Harry Dean Stanton 1926 – 2017

 

Harry Dean Stanton Paris, Texas (1984)

Harry Dean Stanton, the actor with a gaunt, bedraggled look who labored in virtual obscurity for decades until a series of roles increased his visibility, including his breakthrough in Wim Wenders’ “Paris, Texas,” died of natural causes Friday in Los Angeles. He was 91.

Source: Variety

Harry Dean Stanton’s Best Performances: An IndieWire Tribute to ‘Paris, Texas,’ ‘Pretty in Pink,’ ‘Twin Peaks,’ and More

Source: IndieWire

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NOVA Season 44 Episode 12 Death Dive to Saturn

Almost everything we know today about the beautiful giant ringed planet comes from Cassini, the NASA mission that launched in 1997 and arrived at Saturn in 2004. Since then, the spacecraft has been beaming home miraculous images and scientific data, revealing countless wonders about the planet, its rings, and 62 moons—including some that could harbor life. As the mission approaches its final days in 2017, it attempts one last set of daring maneuvers—diving between the innermost ring and the top of Saturn’s atmosphere. Aiming to skim less than 2,000 miles above the cloud tops, no spacecraft has ever gone so close to Saturn, and hopes are high for incredible observations that could solve major mysteries about the planet’s core. But such a daring maneuver comes with many risks. Join NASA engineers for the tense and triumphant moments as they find out if their gambit has paid off, and discover the wonders that Cassini has revealed over the years.   Airing September 13, 2017 at 8 pm Central Time on PBS

Source: PBS

Happy Birthday Milo Manara!

Indian Woman Milo Manara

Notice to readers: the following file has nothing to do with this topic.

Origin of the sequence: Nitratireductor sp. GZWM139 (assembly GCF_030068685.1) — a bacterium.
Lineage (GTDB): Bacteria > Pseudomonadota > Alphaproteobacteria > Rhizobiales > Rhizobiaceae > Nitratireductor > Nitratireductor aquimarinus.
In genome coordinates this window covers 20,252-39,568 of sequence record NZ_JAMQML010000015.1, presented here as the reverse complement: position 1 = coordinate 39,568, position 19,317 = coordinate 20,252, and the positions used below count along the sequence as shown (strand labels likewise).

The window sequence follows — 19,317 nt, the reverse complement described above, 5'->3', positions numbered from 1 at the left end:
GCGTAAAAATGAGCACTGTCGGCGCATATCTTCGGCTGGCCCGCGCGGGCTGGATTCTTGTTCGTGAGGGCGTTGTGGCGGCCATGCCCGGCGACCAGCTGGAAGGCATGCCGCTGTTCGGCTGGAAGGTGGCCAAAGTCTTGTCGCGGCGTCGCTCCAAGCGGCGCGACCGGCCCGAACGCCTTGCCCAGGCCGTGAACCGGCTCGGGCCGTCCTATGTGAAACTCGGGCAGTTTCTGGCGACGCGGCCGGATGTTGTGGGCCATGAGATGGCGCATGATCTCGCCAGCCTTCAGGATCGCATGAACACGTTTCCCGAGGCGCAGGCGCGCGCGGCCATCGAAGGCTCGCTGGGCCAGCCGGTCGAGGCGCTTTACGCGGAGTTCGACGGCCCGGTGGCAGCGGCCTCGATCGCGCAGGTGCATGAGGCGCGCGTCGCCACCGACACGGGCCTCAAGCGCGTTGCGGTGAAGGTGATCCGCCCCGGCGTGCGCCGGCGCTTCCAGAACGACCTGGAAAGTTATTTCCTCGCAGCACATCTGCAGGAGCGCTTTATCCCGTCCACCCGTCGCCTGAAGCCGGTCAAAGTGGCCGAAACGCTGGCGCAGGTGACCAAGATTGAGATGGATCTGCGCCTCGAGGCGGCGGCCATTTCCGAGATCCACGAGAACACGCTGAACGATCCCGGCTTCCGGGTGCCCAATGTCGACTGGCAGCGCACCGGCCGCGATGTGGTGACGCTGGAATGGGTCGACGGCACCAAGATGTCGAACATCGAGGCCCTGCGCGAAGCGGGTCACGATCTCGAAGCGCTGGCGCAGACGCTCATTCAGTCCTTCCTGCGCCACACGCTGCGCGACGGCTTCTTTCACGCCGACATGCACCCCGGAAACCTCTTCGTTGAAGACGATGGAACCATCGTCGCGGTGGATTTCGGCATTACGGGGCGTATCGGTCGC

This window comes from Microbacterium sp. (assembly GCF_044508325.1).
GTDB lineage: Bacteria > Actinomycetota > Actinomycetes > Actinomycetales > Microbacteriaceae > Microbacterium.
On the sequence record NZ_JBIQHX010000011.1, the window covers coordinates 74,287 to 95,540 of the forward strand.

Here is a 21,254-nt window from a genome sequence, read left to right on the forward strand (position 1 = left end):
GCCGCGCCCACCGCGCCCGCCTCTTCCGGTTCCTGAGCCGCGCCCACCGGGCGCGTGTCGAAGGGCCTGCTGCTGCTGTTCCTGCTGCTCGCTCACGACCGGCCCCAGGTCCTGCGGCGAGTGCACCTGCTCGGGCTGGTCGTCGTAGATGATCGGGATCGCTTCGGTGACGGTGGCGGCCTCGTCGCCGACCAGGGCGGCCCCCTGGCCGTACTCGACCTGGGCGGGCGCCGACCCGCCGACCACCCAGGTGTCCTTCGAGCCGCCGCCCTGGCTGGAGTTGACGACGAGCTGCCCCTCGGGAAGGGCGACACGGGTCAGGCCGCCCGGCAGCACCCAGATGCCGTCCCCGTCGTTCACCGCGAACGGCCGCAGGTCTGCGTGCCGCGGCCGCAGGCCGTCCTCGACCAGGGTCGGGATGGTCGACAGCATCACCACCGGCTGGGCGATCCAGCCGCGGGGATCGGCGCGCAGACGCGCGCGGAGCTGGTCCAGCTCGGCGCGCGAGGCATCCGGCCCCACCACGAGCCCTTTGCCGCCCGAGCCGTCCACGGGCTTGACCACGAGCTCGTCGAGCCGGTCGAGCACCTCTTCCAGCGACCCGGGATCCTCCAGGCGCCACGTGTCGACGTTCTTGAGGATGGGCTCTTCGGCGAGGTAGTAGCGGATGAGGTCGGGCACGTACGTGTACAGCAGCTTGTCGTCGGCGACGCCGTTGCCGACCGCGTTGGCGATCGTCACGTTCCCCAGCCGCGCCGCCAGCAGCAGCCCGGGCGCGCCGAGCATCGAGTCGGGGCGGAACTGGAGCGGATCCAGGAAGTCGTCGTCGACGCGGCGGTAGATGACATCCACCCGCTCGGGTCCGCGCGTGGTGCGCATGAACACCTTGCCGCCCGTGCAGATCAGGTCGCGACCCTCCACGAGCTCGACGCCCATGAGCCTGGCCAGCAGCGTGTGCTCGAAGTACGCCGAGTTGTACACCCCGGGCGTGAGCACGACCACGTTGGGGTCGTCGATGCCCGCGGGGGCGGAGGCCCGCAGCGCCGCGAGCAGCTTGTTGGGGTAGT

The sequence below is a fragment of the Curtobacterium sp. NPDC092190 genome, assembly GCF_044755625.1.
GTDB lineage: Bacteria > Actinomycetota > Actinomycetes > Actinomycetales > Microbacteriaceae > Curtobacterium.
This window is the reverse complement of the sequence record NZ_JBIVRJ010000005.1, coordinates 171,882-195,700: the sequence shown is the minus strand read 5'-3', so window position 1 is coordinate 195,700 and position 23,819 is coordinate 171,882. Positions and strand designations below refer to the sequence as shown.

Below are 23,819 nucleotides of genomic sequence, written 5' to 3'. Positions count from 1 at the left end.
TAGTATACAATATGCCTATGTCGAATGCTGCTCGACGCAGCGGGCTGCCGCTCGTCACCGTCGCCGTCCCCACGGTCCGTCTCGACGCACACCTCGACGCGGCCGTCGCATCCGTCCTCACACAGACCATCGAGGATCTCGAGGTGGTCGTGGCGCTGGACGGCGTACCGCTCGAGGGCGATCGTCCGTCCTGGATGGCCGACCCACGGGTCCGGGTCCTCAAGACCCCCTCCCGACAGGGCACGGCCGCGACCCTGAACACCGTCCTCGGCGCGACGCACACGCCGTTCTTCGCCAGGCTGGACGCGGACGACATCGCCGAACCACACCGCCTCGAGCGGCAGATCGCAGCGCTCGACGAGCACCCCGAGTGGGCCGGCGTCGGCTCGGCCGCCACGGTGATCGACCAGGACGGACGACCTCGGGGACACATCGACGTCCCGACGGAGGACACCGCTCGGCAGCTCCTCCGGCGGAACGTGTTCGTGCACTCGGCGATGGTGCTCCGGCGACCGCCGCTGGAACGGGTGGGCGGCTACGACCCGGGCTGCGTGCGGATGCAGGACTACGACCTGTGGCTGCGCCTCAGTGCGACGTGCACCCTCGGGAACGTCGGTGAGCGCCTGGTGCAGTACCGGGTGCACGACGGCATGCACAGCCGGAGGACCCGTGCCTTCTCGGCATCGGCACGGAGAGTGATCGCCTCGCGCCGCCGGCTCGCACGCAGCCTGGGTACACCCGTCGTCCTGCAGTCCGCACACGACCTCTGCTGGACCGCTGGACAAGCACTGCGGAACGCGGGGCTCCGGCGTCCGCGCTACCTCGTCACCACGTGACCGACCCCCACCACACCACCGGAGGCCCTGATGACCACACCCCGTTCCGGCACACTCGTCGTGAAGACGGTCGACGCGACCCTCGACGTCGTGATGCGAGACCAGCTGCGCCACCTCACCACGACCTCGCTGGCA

Len Wein 1948 – 2017

Len Wein

Len Wein, the award-winning writer and editor, perhaps best known for co-creating Swamp Thing for DC Comics and Wolverine for Marvel Comics, along with editing Alan Moore and Dave Gibbons’ Watchmen, passed away Sunday, according to multiple industry reports including word of the news from fellow comics veteran Paul Kupperberg. He was 69 years old.

Wein got his start in comics in 1968 working on DC’s Teen Titans #18. His first Marvel work came in Daredevil #71 in 1970. From there, he continued writing anthology stories for both publishers, along with guest-spots on such titles as Superman and The Flash.

Together with Bernie Wrightson, they created the supernatural superhero Swamp Thing in 1971’s The House of Secrets #92. Swamp Thing would go on to star in various ongoing and miniseries that continue to this day. Wein also contributed to the Man-Thing mythos over at Marvel by introducing the concept of “Whoever Knows Fear Burns at the Man-Thing’s Touch.”

During Wein’s tenure at Marvel, he teamed with artists John Romita Sr. and Herb Trimpe to create Wolverine in The Incredible Hulk #180. In 1975, Wolverine would appear as a member of a revamped X-Men team in Giant-Size X-Men #1, penned by Wein and illustrated by Dave Cockrum. The new lineup that included classic characters like Storm, Nightcrawler, and Colossus would become mainstays across multiple X-Men lineups and volumes.

Wein returned to DC in the late 1970s as a writer and editor, where as the former he created Batman supporting cast member Lucius Fox, and contributed to a rare DC/Marvel crossover in DC Special Series #27. His work as an editor included runs on New Teen Titans, Batman and the Outsiders, and All-Star Squadron, and the aforementioned Watchmen.

Word of Wein’s passing began to spread across social media, with writer Brian Michael Bendis thanking the creator for his work on the X-Men and Swamp Thing. “Len Wein, co-creator of WOLVERINE and SWAMP THING & more responsible for the x-men you love than he gets credit for. Thank you.”

Wein was inducted into the Will Eisner Comic Industry Awards’ Hall of Fame in 2008.

Source: Comic Book Resources